Roots of digital utopianism

by Jay Cross on November 1, 2006

From Counterculture to Cyberculture: Stewart Brand, the Whole Earth Network, and the Rise of Digital Utopianism, a new book by Fred Turner, explains how Stewart Brand connected The Whole Earth Catalog, Doug Engelbart, counterculture, PARC, the WeLL, and social activism into a force that remains potent today.

These are the origins of the hacker ethic, geek idealism, online community, distrust of hierarchy, open source zealotry, do-it-yourself, individual empowerment, personal privacy rights, winking at outlaws, and the comraderie of nerds. The echoes from Brand’s days have taken the ties off the suits.

At the time they arose, these things had the aura of magic. Upon graduating from college, something pulled me into computing like a moth to the flame. When I became a mainframe salesman, the man in the street knew less about computers than he currently knows about RSS. (“Did you take physics in college?”) Several years later, The Whole Earth Catalog was a God-send from another country; I devoured its pages while living in Germany and, later, North Carolina. I simply had to move to California.

Years later, the WeLL taught me the power of online community. I’ve since been privileged to talk with Kevin Kelly, Doug Engelbart, Lee Felsenstein, Howard Rheingold, John Perry Barlow, and other members of the crowd; and to have visited the original Whole Earth Truck Store, the WeLL, the Whole Earth catalog’s offices, SRI, and PARC. I can hardly wait to read this book.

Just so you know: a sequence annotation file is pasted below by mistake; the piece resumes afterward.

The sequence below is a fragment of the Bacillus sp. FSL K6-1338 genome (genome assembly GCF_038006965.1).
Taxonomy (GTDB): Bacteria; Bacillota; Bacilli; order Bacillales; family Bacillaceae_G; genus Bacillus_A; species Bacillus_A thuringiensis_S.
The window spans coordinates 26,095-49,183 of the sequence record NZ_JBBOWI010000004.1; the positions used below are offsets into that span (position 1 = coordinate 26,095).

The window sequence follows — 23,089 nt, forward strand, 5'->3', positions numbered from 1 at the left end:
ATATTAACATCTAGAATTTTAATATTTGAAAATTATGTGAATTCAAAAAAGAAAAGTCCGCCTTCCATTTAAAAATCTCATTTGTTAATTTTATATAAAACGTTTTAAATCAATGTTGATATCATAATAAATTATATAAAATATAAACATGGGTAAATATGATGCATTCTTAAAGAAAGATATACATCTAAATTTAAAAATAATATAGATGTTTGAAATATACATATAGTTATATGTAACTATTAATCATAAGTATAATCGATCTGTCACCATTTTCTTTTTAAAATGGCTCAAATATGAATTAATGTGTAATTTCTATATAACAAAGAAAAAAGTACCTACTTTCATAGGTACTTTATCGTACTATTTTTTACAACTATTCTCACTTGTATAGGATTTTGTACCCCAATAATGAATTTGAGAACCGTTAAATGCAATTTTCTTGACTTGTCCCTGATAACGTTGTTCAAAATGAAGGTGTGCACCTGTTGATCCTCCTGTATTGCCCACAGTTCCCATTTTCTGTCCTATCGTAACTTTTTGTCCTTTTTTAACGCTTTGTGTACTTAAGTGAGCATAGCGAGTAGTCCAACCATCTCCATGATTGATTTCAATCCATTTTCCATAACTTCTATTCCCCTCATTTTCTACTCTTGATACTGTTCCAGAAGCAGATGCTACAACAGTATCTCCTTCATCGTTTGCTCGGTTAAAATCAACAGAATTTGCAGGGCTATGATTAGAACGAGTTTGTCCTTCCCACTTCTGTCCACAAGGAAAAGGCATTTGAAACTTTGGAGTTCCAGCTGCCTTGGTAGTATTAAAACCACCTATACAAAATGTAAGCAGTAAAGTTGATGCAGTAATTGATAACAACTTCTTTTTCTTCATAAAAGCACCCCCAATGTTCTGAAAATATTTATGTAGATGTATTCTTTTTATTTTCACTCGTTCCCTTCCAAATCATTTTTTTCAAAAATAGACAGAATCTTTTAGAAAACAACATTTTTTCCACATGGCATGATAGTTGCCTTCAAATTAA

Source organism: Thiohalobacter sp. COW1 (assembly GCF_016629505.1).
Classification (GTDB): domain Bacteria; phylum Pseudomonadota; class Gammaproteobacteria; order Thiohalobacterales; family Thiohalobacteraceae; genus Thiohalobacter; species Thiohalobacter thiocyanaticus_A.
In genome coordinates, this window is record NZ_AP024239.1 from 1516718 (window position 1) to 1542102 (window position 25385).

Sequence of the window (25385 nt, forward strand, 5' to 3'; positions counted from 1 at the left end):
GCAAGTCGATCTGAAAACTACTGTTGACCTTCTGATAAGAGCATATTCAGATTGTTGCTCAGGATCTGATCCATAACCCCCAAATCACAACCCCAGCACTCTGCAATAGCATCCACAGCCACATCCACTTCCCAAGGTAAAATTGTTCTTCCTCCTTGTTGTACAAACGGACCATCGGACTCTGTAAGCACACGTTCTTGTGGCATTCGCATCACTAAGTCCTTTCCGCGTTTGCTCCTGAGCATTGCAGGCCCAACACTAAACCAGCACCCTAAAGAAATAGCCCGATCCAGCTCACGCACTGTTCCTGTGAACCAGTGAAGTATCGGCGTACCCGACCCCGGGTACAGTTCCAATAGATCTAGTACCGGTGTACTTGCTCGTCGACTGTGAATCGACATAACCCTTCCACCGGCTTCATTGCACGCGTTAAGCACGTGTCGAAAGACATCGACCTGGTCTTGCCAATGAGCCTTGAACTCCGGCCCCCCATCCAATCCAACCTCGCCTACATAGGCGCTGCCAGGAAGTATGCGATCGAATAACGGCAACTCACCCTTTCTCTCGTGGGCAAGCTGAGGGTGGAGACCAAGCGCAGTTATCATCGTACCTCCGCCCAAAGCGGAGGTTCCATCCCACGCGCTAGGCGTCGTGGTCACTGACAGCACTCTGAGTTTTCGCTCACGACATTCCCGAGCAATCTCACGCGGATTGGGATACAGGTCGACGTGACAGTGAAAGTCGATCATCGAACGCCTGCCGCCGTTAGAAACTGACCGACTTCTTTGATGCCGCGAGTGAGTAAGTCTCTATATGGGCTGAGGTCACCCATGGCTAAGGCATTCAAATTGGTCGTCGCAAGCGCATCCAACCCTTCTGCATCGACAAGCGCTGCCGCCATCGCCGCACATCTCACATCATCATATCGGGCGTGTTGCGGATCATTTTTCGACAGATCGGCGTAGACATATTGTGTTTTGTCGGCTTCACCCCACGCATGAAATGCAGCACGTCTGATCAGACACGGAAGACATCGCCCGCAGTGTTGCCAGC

From the book’s website:

In the early 1960s, computers haunted the American popular imagination. Bleak tools of the cold war, they embodied the rigid organization and mechanical conformity that made the military-industrial complex possible. But by the 1990s—and the dawn of the Internet—computers started to represent a very different kind of world: a collaborative and digital utopia modeled on the communal ideals of the hippies who so vehemently rebelled against the cold war establishment in the first place.

From Counterculture to Cyberculture is the first book to explore this extraordinary and ironic transformation. Fred Turner here traces the previously untold story of a highly influential group of San Francisco Bay Area entrepreneurs: Stewart Brand and the Whole Earth network. Between 1968 and 1998, via such familiar venues as the National Book Award–winning Whole Earth Catalog, the computer conferencing system known as WELL, and, ultimately, the launch of the wildly successful Wired magazine, Brand and his colleagues brokered a long-running collaboration between San Francisco flower power and the emerging technological hub of Silicon Valley. Thanks to their vision, counterculturalists and technologists alike joined together to reimagine computers as tools for personal liberation, the building of virtual and decidedly alternative communities, and the exploration of bold new social frontiers.

Stewart has shaped our culture in numerous ways. The whole earth of Whole Earth Catalog is a reference to an earlier project, convincing NASA to release photos of the earth from space because he felt it would help people develop environmental awareness.
Chapter 4 of the book is online. For Brand’s truly amazing career, read this long article on The Edge. Here are the flows of some of Stewart’s energies:

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